How’s the climate in your part of the world? Climate, especially with extremes of hot and cold, can require increased attention in terms of maintenance, as machine life can be seriously shortened if not cared for appropriately. Hot temperatures, when combined with dusty or sandy working conditions, require careful attention. There are some parts of North America where the winter temperatures are wicked, and hostile to all equipment. Maintenance to combat such attacks is essential. It becomes clear that there is no single pattern of equipment maintenance that would be suitable for every community in North America, but it is not too challenging to find out what is best for your location… And to do it.
Preparing a Maintenance Program
Having a maintenance program means that you have a written, recorded program, not just a system that exists only in a manager’s head. If you’re sick and off work, or if you leave, that should not mean that the program collapses for want of direction. This applies to the biggest and smallest utilities, and to contractors who work with them. Accurate records become most helpful as they grow. They tell you what happened, when it happened, and they can point to aspects of maintenance about which that you might otherwise have had no knowledge. Analyze your records of fleet maintenance, because just having the records does little on its own. (That would be like using your operation manuals only for coffee mug coasters.) You must try to detect patterns of failure or wear that will help you plan your future maintenance. Does the information recorded help you to make informed maintenance decisions? The details really count. Recording that “engine work” or “boom repair” was completed on a utility vehicle does not give you enough information to detect failure trends for specific components. As a minimum, your records should show the make and model of vehicle (or other equipment), date and mileage at the time of service, and services performed to specific components. Details do take a little extra time to record, but their value makes the effort worthwhile. A point made to me by one manager was that technicians who are unwilling to write details on their maintenance records may also be unwilling to read instructions before they do their work.
What if the unexpected happens? When you get demands for maintenance at times other than at the intervals you scheduled for preventive maintenance, investigate the why of the situation. Look for patterns or trends in unusual maintenance requests. If a number of specific failures occur on certain machines or vehicles, assess the incidents and see if it is possible to adjust your preventive maintenance program to eliminate those failures in the future. You may need to develop a different preventive maintenance schedule for certain makes and models of equipment in your fleet or for those operating in specific applications. Listen to the equipment evaluations of your operators, drivers and technicians. One size seldom fits all in maintenance. A generic preventive maintenance program, hastily planned and implemented, may not work equally well for all fleets, or even for all equipment within a particular fleet.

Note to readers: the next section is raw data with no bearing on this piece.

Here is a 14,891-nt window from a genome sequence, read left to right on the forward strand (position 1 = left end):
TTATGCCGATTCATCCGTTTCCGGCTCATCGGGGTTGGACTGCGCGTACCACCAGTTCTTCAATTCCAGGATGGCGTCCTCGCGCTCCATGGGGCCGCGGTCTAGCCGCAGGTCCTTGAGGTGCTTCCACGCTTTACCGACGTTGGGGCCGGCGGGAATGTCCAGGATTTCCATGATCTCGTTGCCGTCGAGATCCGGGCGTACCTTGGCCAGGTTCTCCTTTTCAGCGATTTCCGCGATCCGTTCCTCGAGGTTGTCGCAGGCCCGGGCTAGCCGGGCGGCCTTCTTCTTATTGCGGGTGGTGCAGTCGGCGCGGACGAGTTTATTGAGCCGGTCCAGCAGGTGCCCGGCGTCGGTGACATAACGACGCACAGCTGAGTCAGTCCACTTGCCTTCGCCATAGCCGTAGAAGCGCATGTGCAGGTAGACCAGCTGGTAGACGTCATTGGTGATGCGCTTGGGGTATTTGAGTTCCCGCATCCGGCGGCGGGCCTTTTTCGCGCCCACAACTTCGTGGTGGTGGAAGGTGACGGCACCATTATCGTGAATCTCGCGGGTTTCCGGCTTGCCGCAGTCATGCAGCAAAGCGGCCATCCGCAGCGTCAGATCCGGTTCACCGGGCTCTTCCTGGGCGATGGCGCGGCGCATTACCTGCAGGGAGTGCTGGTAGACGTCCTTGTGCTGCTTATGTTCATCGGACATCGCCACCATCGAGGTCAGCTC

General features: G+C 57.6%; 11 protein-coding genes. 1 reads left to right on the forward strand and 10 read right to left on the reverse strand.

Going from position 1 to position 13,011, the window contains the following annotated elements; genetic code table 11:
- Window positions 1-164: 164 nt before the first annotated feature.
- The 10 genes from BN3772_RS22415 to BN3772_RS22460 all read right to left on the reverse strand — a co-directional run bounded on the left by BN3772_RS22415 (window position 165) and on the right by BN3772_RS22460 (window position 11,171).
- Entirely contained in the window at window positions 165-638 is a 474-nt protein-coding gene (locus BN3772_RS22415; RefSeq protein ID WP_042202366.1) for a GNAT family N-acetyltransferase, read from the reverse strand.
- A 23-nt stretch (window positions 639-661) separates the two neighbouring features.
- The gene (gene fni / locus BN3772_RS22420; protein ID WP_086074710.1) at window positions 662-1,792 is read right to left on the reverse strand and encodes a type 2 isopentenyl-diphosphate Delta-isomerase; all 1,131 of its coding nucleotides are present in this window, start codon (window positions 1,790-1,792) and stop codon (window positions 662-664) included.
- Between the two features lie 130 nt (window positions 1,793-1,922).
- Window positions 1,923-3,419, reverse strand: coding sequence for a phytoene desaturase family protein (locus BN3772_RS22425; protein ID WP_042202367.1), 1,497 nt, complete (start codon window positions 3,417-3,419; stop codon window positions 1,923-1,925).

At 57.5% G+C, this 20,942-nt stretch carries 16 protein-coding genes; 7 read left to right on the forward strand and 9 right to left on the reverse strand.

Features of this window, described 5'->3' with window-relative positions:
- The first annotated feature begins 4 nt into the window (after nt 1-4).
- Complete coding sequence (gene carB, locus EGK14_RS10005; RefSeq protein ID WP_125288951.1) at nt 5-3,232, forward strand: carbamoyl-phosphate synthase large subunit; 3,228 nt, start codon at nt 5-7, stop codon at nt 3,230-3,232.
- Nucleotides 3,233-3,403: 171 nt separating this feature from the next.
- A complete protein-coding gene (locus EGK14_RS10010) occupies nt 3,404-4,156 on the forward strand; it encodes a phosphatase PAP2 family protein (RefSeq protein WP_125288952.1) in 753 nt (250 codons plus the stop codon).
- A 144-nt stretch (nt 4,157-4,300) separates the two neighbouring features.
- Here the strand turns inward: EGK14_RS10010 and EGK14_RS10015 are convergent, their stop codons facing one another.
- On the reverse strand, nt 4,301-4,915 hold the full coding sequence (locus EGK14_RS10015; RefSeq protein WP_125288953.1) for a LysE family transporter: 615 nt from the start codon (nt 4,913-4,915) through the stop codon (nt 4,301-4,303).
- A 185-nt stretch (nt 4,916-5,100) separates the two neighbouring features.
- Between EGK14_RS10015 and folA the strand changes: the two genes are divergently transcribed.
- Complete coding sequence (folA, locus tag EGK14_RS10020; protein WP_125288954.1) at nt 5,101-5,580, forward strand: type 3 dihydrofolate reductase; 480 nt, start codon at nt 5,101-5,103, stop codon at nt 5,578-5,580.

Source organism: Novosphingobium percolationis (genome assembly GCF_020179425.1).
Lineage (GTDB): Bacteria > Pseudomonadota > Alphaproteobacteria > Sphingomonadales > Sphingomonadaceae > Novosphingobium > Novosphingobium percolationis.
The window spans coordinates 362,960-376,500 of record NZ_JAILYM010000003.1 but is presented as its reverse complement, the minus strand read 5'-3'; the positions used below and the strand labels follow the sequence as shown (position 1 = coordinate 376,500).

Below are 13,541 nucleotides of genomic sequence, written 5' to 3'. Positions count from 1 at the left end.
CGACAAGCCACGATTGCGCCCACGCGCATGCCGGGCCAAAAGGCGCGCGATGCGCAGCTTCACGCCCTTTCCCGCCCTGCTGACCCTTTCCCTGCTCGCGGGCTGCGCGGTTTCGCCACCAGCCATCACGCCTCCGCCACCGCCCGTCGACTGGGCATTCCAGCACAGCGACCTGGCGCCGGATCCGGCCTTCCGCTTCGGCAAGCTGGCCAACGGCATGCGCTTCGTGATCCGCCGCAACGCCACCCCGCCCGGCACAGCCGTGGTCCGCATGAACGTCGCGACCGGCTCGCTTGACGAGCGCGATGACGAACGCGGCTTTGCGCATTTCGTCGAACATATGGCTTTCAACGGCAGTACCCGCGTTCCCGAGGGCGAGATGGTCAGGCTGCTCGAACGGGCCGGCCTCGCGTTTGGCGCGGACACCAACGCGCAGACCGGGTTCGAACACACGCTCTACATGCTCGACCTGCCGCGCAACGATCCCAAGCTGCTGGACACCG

How important is the actual schedule of your preventive maintenance? You can measure the value of your program by the number of times your technicians work on a particular piece of equipment. Every time a technician works at (or even looks at) a vehicle, it costs you money and represents potential downtime. On average, every visit to a maintenance technician takes a minimum of an hour of labor. Proper planning can minimize these costs. Let’s say your fleet has a vehicle scheduled for maintenance three times a year, but you find it was actually brought in for service on six occasions. There were the three scheduled services, but also another three times for various services such as government-required safety and emissions inspections. Good scheduling would have enabled these inspections to have been handled at the same time as the preventive maintenance.
You can improve and fine-tune your maintenance schedule by using your records to calculate your fleet’s average service life for various components, so you know when to replace them. For example, say you determine that one component fails, as an average, at around 85,000 miles. Your preventive maintenance schedule calls for 8,000-mile service intervals. Your service schedule, then, should include a replacement of that component as part of the first preventive maintenance service after the vehicle has reached 77,000 miles. Be thorough in your research, for it is possible to set preventive maintenance intervals too close together. Intervals should be based on the type of vehicle application, usage (mileage, hours, operating environment, etc.), OEM warranty requirements and regulatory requirements.
Let’s repeat that one cover-all-equipment preventive maintenance schedule will not be adequate for efficiency. What’s ideal for one piece of equipment (or machine or vehicle) may be too much for and not enough for another. There is no magic number of hours or miles for every vehicle in your fleet. You can be sure, however, that your good equipment will not work as well nor last as long if it is not given regular, careful maintenance. Maintenance is a way to save money, not a fanciful way of spending it.